During the next five days I saw only one more small bull and two cows. After calling from the lookout late in the evening, I returned first thing in the morning in hopes of catching the attention of any bulls that may have committed to my calling from the previous day. It worked. I watched another bull leave his smaller bull companion and come to my calling. He ran at times only to stop and rake his antlers through willow brush. This commotion spooked a caribou bull which I had been watching. The caribou got out of the way of this rut crazed beast as he freight-trained up toward me. This bull had a long hanging dewlap, indicating a younger bull. His antlers had more tines than the older bull I called in earlier, but his antler width were still only around 50 inches that left me less than confident about legality. As he approached, I had to once again release the grip on my bow and focus the video camera on this would be prey. I again had to hold back as this bull also passed at close range. He was magnificent as his muscles bulged and defined the boarders of his shoulder blade. I focused momentarily on the low flat spot just behind the shoulder where my arrow should have struck. Seeing this animal through the camera’s viewfinder was not natural, and several times I found myself pulling away and taking in the sight with my own eyes. Once the bull passed me uphill, the wind caught his nose and my scent carried on it put him in full alert. After looking at me briefly, he turned and ran away, tracing the escape route taken by the older bull a few days earlier.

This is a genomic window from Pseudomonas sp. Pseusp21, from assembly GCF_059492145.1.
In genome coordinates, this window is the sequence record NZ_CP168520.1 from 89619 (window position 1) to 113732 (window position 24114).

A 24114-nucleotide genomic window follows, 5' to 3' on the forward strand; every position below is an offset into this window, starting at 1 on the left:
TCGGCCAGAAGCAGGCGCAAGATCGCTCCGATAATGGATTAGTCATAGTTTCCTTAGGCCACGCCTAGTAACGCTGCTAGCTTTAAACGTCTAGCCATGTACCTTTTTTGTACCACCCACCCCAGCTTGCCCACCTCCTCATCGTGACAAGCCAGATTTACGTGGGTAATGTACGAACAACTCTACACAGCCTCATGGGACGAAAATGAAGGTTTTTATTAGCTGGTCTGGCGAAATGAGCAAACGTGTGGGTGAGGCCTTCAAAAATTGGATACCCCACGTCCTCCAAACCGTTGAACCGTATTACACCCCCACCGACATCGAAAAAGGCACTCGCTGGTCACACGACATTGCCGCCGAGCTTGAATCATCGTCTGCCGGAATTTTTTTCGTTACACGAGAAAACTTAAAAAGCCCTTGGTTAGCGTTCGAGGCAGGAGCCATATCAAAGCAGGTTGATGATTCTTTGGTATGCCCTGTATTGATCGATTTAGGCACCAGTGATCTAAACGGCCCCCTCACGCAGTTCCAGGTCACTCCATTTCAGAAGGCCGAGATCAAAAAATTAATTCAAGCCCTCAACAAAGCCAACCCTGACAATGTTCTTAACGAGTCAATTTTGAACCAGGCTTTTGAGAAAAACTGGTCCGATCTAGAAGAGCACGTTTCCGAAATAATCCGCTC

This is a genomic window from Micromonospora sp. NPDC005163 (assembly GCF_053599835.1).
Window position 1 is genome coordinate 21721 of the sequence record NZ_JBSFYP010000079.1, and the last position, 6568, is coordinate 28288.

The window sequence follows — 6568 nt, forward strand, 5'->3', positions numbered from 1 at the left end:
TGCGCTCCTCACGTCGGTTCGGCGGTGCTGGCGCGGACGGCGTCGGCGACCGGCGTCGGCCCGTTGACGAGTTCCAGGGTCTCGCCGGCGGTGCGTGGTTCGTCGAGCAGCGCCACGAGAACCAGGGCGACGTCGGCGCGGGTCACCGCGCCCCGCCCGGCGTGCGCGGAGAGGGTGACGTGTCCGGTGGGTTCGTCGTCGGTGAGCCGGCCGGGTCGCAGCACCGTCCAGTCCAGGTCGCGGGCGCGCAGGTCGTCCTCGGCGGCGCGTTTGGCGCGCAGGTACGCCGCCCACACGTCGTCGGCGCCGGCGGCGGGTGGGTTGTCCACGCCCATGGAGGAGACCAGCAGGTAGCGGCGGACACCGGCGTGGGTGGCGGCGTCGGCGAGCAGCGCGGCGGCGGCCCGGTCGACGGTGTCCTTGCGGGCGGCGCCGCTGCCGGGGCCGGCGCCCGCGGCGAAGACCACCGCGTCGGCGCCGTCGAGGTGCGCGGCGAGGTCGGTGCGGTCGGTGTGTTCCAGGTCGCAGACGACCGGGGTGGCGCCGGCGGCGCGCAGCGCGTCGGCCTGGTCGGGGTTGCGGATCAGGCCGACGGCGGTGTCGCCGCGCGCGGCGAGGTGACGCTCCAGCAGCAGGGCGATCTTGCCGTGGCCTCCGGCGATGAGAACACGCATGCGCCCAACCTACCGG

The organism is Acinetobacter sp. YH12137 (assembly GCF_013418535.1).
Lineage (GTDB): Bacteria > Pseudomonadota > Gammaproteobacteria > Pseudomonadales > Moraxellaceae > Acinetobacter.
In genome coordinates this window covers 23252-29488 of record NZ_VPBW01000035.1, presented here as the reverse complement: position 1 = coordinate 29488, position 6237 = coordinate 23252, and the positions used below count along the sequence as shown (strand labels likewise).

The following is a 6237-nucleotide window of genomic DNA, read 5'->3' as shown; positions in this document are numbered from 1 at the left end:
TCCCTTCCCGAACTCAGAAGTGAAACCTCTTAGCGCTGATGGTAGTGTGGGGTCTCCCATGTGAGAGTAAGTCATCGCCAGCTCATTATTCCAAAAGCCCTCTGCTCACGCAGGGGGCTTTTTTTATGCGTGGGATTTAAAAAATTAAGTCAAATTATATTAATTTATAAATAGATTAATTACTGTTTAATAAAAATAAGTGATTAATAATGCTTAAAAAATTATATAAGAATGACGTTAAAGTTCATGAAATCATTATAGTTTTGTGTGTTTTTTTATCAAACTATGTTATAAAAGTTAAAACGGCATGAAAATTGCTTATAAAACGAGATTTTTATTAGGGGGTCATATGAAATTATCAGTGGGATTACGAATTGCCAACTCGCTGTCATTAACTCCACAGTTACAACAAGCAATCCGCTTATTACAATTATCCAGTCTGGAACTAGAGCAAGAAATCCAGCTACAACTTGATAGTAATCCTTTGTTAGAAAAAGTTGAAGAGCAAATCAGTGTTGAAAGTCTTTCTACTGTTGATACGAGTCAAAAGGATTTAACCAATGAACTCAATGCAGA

Looking forward to the rest of the story Mike!
The bull I shot last year had a couple of those type of tumors as well. Interesting to find out the cause of them.
It was good to visit with you at the Deer Classic this past year. Your book made the long flight to Africa this year go a lot faster. Great read!
Good or bad, just keep smiling. Just great to be here.
These two close encounters defined my hunt. Experiencing rain nearly everyday and very few other moose sightings, I left my Alaskan home with a feeling of effort given, and rewards received other than fresh meat.
Great photos. Looks like a great time!
That would be very close to my ideal hunt. What an incredible experience. I would love to do something similar.
T-roy , there are pockets where these papillomas are more prevalent on the moose. They spread by contact and even potentially by biting insects. They say it doese not hurt the meat etc. Both of these bulls may have been legal (especially the one with 4-point brow tine), just not what I was hoping for and/or too close to call for a >50 inch spread. Both just had very weak palms.
It was good to see you in Iowa as well. Mike
I have gone on 2 to 3 week solo hunts in remote areas of Alaska or the western Rocky state nearly every year for the last 20 years or so. You have to be happy in your own skin to do it. Ha!
Thanks for taking us along, never jealous of the fine bowsiters who go on these great hunts just enjoy the words and pictures very much!